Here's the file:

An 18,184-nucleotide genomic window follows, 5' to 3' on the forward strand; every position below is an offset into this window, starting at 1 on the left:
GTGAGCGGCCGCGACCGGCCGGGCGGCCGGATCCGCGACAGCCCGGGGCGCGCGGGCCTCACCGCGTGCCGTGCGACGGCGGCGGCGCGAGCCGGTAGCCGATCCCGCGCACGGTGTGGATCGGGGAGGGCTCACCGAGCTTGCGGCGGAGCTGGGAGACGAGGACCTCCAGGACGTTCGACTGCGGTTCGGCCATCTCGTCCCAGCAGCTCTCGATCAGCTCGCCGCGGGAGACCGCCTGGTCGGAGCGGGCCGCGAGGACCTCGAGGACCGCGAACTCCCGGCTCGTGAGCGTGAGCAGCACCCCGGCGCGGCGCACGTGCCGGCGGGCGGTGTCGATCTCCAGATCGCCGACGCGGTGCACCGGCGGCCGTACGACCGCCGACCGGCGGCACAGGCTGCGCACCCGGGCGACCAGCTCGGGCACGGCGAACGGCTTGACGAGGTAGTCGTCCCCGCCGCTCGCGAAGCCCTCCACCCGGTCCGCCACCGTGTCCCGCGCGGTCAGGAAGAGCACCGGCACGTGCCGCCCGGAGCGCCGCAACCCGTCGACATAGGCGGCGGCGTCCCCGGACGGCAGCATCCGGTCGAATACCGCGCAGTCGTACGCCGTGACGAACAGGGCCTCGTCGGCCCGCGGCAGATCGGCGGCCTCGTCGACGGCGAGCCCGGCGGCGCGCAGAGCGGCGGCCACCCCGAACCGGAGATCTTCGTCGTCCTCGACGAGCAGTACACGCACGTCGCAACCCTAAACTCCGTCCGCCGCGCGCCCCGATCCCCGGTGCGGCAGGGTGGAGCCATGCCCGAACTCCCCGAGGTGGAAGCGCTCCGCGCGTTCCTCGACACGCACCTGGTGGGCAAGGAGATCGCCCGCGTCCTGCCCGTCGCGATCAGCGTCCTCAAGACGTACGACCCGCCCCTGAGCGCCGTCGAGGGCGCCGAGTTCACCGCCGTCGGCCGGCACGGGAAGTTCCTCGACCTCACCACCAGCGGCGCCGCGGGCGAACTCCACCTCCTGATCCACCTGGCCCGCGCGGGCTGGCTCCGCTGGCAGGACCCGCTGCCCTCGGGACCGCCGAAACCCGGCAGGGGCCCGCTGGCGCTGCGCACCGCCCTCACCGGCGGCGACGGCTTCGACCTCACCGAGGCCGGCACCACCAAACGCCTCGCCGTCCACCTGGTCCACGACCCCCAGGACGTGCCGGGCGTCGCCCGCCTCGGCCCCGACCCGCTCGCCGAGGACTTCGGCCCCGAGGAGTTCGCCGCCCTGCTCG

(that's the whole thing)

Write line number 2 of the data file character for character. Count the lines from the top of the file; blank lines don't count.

GTGAGCGGCCGCGACCGGCCGGGCGGCCGGATCCGCGACAGCCCGGGGCGCGCGGGCCTCACCGCGTGCCGTGCGACGGCGGCGGCGCGAGCCGGTAGCCGATCCCGCGCACGGTGTGGATCGGGGAGGGCTCACCGAGCTTGCGGCGGAGCTGGGAGACGAGGACCTCCAGGACGTTCGACTGCGGTTCGGCCATCTCGTCCCAGCAGCTCTCGATCAGCTCGCCGCGGGAGACCGCCTGGTCGGAGCGGGCCGCGAGGACCTCGAGGACCGCGAACTCCCGGCTCGTGAGCGTGAGCAGCACCCCGGCGCGGCGCACGTGCCGGCGGGCGGTGTCGATCTCCAGATCGCCGACGCGGTGCACCGGCGGCCGTACGACCGCCGACCGGCGGCACAGGCTGCGCACCCGGGCGACCAGCTCGGGCACGGCGAACGGCTTGACGAGGTAGTCGTCCCCGCCGCTCGCGAAGCCCTCCACCCGGTCCGCCACCGTGTCCCGCGCGGTCAGGAAGAGCACCGGCACGTGCCGCCCGGAGCGCCGCAACCCGTCGACATAGGCGGCGGCGTCCCCGGACGGCAGCATCCGGTCGAATACCGCGCAGTCGTACGCCGTGACGAACAGGGCCTCGTCGGCCCGCGGCAGATCGGCGGCCTCGTCGACGGCGAGCCCGGCGGCGCGCAGAGCGGCGGCCACCCCGAACCGGAGATCTTCGTCGTCCTCGACGAGCAGTACACGCACGTCGCAACCCTAAACTCCGTCCGCCGCGCGCCCCGATCCCCGGTGCGGCAGGGTGGAGCCATGCCCGAACTCCCCGAGGTGGAAGCGCTCCGCGCGTTCCTCGACACGCACCTGGTGGGCAAGGAGATCGCCCGCGTCCTGCCCGTCGCGATCAGCGTCCTCAAGACGTACGACCCGCCCCTGAGCGCCGTCGAGGGCGCCGAGTTCACCGCCGTCGGCCGGCACGGGAAGTTCCTCGACCTCACCACCAGCGGCGCCGCGGGCGAACTCCACCTCCTGATCCACCTGGCCCGCGCGGGCTGGCTCCGCTGGCAGGACCCGCTGCCCTCGGGACCGCCGAAACCCGGCAGGGGCCCGCTGGCGCTGCGCACCGCCCTCACCGGCGGCGACGGCTTCGACCTCACCGAGGCCGGCACCACCAAACGCCTCGCCGTCCACCTGGTCCACGACCCCCAGGACGTGCCGGGCGTCGCCCGCCTCGGCCCCGACCCGCTCGCCGAGGACTTCGGCCCCGAGGAGTTCGCCGCCCTGCTCG